Crafting Strong Characters

By Kerstin Wolf

Pacing, plot, and voice all play a massive role in creating an unforgettable novel. Just as important as all of that though are the characters. If anything, I would argue that strong, relatable characters are the single most important part of a novel. Without interesting characters that readers can relate to, the book is forgettable. Think of your favorite book. While you may love the book for a number of reasons, I would bet that you really liked at least one of the characters. Heck, I plan on naming one of my future kids after a character in my favorite book of all time! Characters are important, and one of the things I’ve noticed a lot as of late while reading manuscripts is that the characters aren’t able to hold their own. The whole story suffers if the characters aren’t strong enough. For that reason, this blog post has come to be! In this article, I hope to address some of the key aspects to a great character.


Relatable characters are massively important in fiction. What I mean by relatable is that the readers can feel some kind of connection between themselves and the character. It’s vital that there is connection because without it, readers may not care about the character and what happens to them. Screen Shot 2017-09-03 at 1.28.23 PMThe goal is to have readers feel as if they are living in this world that you have created and that what is happening to the protagonist or the other characters feels like it’s actually happening to them or their friends. This connection with the readers can be as small as a human connection. If readers can’t relate to the character’s occupation or situation, then they at least need to be able to relate to the character’s emotions or thoughts. A character doesn’t have to be exactly like the readers to be relatable. For example, let’s say that there is a character that is a wizard and a mad scientist. Just because most readers are not likely to be mad scientists or wizards doesn’t mean that they can’t relate to this character. Perhaps the character doesn’t have many friends. This character is then relatable to anyone who has ever felt lonely.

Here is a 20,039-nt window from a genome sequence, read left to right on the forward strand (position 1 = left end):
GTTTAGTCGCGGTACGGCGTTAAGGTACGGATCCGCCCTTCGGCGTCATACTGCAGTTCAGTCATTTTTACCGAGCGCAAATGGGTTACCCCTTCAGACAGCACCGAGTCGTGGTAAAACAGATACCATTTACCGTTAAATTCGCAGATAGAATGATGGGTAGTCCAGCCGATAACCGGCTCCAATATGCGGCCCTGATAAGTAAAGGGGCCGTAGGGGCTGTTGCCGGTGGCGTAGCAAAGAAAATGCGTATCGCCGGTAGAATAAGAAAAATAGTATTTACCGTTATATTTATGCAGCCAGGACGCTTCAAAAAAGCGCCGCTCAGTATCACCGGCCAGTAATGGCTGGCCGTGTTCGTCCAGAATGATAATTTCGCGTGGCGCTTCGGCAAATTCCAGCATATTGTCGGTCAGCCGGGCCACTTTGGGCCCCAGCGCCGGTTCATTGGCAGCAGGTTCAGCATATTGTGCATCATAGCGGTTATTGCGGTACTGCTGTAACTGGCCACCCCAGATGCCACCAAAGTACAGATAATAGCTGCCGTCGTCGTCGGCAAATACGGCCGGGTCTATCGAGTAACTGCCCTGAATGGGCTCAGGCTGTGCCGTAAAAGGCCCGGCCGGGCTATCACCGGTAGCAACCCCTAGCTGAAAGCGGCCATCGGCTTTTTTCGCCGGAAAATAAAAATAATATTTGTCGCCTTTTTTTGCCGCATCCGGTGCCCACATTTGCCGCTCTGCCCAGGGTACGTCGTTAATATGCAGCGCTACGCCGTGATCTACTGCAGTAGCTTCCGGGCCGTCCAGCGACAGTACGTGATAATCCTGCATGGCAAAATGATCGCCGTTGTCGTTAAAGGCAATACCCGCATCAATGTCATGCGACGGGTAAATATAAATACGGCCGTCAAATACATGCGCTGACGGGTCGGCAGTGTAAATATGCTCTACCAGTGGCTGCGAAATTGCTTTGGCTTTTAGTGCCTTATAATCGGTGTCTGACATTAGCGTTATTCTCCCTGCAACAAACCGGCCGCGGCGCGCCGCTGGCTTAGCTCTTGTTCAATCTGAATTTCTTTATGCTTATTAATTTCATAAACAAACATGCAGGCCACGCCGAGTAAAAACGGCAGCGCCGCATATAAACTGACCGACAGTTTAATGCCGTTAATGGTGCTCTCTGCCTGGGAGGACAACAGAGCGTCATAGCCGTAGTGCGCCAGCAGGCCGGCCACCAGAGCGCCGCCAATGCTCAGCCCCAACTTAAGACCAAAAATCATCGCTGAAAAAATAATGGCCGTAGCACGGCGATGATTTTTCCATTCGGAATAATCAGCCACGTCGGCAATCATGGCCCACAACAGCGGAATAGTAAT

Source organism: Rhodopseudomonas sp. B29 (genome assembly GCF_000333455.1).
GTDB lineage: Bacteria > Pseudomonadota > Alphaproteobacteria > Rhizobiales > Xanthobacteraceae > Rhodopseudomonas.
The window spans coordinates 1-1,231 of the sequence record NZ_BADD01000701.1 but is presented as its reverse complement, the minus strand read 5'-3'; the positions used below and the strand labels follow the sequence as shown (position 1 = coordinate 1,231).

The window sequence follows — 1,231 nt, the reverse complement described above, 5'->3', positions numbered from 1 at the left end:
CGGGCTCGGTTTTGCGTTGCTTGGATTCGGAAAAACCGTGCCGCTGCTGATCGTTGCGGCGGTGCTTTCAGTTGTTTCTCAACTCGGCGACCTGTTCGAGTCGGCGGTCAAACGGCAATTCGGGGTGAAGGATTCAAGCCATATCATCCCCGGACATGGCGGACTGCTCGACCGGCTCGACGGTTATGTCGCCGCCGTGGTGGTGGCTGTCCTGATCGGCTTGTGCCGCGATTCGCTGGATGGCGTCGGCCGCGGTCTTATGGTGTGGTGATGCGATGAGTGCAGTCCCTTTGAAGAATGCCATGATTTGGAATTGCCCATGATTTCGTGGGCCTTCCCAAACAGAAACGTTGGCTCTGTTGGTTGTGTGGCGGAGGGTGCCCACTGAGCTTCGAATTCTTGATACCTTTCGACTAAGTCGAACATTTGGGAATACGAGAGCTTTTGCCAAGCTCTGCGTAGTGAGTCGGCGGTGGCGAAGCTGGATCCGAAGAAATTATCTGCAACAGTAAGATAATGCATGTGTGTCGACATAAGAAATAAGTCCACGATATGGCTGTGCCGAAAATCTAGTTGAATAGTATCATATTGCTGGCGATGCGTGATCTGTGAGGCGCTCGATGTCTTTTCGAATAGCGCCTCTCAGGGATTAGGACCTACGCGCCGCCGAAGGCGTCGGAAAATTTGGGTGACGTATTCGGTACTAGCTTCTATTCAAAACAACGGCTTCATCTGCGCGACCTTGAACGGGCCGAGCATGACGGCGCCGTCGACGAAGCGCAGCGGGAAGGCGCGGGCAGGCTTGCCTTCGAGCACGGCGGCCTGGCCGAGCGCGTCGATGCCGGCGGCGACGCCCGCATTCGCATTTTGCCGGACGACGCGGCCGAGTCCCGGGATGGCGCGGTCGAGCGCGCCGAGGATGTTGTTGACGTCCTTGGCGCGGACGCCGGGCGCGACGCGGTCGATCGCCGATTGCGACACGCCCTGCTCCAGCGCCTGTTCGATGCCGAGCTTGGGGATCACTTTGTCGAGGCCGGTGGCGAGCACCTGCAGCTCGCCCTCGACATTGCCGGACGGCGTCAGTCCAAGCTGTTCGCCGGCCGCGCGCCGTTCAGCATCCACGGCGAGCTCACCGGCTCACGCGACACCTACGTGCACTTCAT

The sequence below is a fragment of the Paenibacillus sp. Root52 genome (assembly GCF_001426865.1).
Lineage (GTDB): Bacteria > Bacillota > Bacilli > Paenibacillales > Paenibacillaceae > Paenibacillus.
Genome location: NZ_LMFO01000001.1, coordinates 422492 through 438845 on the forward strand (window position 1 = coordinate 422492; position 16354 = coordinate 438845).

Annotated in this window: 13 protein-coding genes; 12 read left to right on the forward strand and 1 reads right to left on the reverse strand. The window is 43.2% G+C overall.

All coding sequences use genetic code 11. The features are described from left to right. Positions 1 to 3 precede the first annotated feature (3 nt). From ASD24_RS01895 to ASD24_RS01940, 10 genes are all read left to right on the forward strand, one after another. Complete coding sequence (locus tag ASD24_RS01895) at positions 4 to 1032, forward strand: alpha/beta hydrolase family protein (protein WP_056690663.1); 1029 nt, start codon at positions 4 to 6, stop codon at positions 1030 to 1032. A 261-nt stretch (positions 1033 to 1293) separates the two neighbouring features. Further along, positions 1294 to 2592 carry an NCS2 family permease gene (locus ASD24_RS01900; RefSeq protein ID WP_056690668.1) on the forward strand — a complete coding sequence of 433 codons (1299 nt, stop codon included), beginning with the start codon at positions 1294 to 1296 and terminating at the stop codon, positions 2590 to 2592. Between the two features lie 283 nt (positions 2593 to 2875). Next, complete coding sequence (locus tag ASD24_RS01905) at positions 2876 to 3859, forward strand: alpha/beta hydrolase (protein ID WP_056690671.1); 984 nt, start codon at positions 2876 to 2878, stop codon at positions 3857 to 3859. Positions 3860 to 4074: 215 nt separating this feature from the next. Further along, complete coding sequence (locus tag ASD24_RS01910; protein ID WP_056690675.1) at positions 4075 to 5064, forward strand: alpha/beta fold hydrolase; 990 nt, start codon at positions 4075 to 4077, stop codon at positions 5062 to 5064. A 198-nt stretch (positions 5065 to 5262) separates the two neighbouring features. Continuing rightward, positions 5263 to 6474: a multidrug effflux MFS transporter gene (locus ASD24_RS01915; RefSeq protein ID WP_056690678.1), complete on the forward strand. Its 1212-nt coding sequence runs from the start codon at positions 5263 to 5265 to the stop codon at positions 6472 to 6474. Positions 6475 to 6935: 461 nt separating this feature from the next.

Another thing that I have learned over the years is that dialogue and character reactions play a massive role in relatability. Nothing causes me to lose interest in a character faster than one that talks and acts like a robot (unless the character is in fact supposed to be a robot). Stiff dialogue is a surefire way to distance readers from the characters. Similarly, if a character’s family was just murdered and yet the character doesn’t even blink an eye, readers won’t be able to connect. When crafting characters, keep an extra close eye on these things. If your beta readers are struggling to feel concerned when the protagonist is surrounded by flesh-eating zombies, it may be because the character just isn’t relatable enough.


Every character needs to have a motivation Screen Shot 2017-09-03 at 12.34.49 PMof some sort. Every real person has a goal or dream that they wish to one day achieve. Similarly, if a person punches someone in the face, there probably was a reason for it. Just like real people, realistic characters need to have motivations that drive them as well. A real person wouldn’t rob a bank for no reason, so a character shouldn’t do that either. If you notice that your story is dragging even though there are back-to-back action scenes, it may be due to your characters not having a motivation to drive them forward and in turn move to plot forward.


Characters needs to be likable. Now, I don’t mean that every character needs to be a kind person who is always looking out for the underdogs and volunteers every chance they get. I don’t mean that at all. A character can be a raging alcoholic whose life is in shambles and still be likable. That actually describes Sydney Carton from A Tale of Two Cities to a T! Sydney’s life is in utter disarray and he’s honestly a jerk most of the time, but he is the most likable and human character in the entire book. Why? Because he is flawed and broken, but he still cares about some things (although there are very few); and in the end, you have to respect the decision he makes. There just has to be something there, whether it be respect or understanding or something different all together, that keep readers wanting to read more about the character.

Even villains can be likable. We all have our favorite villain from a book or movie. Why do you like that specific villain so much? It’s probably not because they have a glittering conscience and a heart of gold. It may be because they are devious and manipulative or brutal and insane or cruel and calculating. None of these are admirable traits, but they all make up the perfect villains that we love to hate.

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So remember these three points the next time you’re crafting characters. Characters have the power to affect what emotions the readers feel, how quickly the book seems to go by, how readers perceive the world you created, and if the book will be one that the reader remembers. If you never forget reliability, motivation, and likability, then your characters will be jumping off the page in no time!